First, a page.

CHAPTER 5: I’ll Start on My Travels, Says Billy Barlow
George Coppin and Billy Barlow – Coppin and Billy in Ireland – Billy Barlow in New South Wales, Australia – The Song – Billy Barlow in Australia – Coppin on Tour – James Tucker the Convict Writer and Jemmy Green – Dusty Bob – The Australian Ghost of Billy Barlow
In 1819 and in 1820 two key players in the spread and popularity of Billy Barlow — the character — were born in England: George Selth Coppin and Samuel Houghton Cowell, respectively. They were to become the main disseminators of the various versions of the song as well: Coppin in England, Northern Ireland, Australia, and, to a lesser degree, America; Cowell in England, Scotland, Northern Ireland, and especially in America, where he lived from the time he was two years of age until he was twenty. Neither one was the first Billy Barlow in any of these countries, (except possibly in the case of Australia where the first Billy Barlow may have been Coppin) and they were certainly not the only ones at any one time. They were, however, the most well-known, and I believe that the information left to us about the 19th-century character, Billy Barlow, springs mostly from them.
In 1819, also in England, Robert Barlow was born. He took the name Billy Barlow and at least for a time sang Billy Barlow — the song. He became a well-known and popular entertainer, particularly in Australia where he settled, and he helped to make Billy’s name a household word here. It seems though, that he did not identify with Billy Barlow — the character, in quite the same way as did Coppin and Cowell, although he certainly had the tendency to bob back up from adversity in much the same way. Strangely, this unsinkable quality can be seen in most, if not all, of the Billy Barlows.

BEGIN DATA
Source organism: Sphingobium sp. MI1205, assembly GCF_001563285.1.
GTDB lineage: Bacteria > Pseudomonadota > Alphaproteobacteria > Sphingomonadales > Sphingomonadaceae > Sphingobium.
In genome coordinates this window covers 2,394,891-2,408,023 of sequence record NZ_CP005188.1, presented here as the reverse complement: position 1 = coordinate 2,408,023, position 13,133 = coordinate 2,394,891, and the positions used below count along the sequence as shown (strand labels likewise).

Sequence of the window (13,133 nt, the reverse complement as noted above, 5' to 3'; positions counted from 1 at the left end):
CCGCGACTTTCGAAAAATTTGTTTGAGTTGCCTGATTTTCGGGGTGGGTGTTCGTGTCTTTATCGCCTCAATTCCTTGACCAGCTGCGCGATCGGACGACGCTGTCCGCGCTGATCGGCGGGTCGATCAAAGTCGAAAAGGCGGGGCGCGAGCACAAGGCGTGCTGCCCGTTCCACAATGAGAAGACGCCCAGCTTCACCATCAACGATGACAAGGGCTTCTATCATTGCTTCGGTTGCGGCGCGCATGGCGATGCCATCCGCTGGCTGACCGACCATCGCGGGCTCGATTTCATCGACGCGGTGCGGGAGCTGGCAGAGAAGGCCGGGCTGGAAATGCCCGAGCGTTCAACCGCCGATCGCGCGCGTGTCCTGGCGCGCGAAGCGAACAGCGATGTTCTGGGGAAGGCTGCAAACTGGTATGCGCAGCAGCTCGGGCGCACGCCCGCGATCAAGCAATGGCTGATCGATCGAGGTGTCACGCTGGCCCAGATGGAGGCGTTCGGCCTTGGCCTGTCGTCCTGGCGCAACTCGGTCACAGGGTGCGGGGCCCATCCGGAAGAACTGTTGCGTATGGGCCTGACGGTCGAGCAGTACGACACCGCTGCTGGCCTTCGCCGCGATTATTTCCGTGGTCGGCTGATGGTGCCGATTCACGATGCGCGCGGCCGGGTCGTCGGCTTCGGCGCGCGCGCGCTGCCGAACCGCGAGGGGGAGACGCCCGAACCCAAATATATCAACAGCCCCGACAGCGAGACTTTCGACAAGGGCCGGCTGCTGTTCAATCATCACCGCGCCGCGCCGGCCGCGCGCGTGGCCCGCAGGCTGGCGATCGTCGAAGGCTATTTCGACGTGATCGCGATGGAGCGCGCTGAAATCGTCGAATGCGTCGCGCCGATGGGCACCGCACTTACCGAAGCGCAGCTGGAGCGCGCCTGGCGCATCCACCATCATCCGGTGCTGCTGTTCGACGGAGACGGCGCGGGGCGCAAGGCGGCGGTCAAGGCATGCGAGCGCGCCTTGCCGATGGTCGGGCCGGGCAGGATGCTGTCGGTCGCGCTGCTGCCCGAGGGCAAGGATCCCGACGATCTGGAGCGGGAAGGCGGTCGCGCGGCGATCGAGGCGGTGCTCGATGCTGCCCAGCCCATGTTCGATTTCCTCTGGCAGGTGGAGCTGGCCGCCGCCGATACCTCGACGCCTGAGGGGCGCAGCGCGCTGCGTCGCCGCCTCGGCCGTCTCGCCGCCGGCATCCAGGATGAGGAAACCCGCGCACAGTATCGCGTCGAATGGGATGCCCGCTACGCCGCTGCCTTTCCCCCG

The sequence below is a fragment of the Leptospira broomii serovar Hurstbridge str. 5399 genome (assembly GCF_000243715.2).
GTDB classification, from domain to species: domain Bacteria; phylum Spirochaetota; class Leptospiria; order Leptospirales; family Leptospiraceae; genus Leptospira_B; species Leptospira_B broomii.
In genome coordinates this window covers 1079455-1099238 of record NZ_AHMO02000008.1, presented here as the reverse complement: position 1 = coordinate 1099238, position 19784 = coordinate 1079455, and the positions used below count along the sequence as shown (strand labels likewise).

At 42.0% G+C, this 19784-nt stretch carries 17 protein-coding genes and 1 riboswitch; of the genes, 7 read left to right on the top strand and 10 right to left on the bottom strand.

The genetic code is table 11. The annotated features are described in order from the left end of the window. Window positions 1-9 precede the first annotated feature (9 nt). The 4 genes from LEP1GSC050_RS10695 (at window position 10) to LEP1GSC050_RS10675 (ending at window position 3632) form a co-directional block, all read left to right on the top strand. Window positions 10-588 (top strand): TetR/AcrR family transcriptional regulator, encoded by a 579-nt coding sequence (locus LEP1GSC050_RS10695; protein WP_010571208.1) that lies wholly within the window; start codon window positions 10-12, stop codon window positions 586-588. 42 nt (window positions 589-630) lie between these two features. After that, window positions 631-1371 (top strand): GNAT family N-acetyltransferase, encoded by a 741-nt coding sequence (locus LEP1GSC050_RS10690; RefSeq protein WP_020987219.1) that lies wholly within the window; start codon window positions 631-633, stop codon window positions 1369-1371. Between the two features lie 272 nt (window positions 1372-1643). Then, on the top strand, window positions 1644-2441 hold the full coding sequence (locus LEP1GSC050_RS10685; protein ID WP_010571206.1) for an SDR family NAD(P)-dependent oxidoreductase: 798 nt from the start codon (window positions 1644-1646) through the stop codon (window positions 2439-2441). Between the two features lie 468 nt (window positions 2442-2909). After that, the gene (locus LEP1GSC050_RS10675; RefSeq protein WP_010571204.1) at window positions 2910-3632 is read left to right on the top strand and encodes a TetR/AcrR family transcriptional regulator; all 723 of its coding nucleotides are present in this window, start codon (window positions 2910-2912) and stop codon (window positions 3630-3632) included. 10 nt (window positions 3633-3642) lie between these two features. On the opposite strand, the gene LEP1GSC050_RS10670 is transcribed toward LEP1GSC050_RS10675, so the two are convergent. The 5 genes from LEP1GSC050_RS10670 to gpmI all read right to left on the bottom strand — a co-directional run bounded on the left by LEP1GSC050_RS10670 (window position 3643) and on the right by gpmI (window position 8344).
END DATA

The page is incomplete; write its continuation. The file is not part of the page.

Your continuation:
George Selth Coppin
George Coppin was born in England, into an acting family, and taken on stage to begin his acting career while still a baby. When he was ten years old, in 1829, he and his family stayed for a time, between tours, with members of their extended family at the King’s Lynn Lunatic Asylum. The family owned and ran the asylum, and the young George studied the inmates keenly.
Coppin claimed that it was here that he found the real-life Billy Barlow, who was to become the basis for Coppin’s own character of that name. Did Coppin actually study the street clown referred to by Mayhew’s Billy as the “original Billy Barlow (?) ….He was a great drunkard, and spent all he got in gin. He died seven years ago — where most of the street performers ends their days — in the workhouse.”
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By another account this was the Whitechaple Workhouse.
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This Billy almost certainly spent some time in poorhouses around the country on-and-off throughout his life. Coppin refers to the Billy he met at the asylum as, “….the simpleton, Billy Barlow, an apparently daft but shrewd commentator upon the idiosyncrasies of the sane”
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This could well describe the “original Billy” at any point during his sad decline, drink having reduced him to the state described by Coppin.
When Coppin struck out on his own he was seventeen. His only assets were his fiddle and his already formidable talent as an actor, singer, and dancer. He had no money at all. He walked the lonely, dusty roads, busking with his fiddle for his food and shelter. By the age of eighteen, however, he was already a theatre manager as well as manager of his own acting career. It cannot be said that he never looked back — he was to earn and lose many fortunes, but his buoyant spirit, his talents and his trusty fiddle never failed him.
IN THIS SECTION:
HEY HO RAGGEDY-O:
A Study of the Billy Barlow Phenomenon
(written by Joy Hildebrand)
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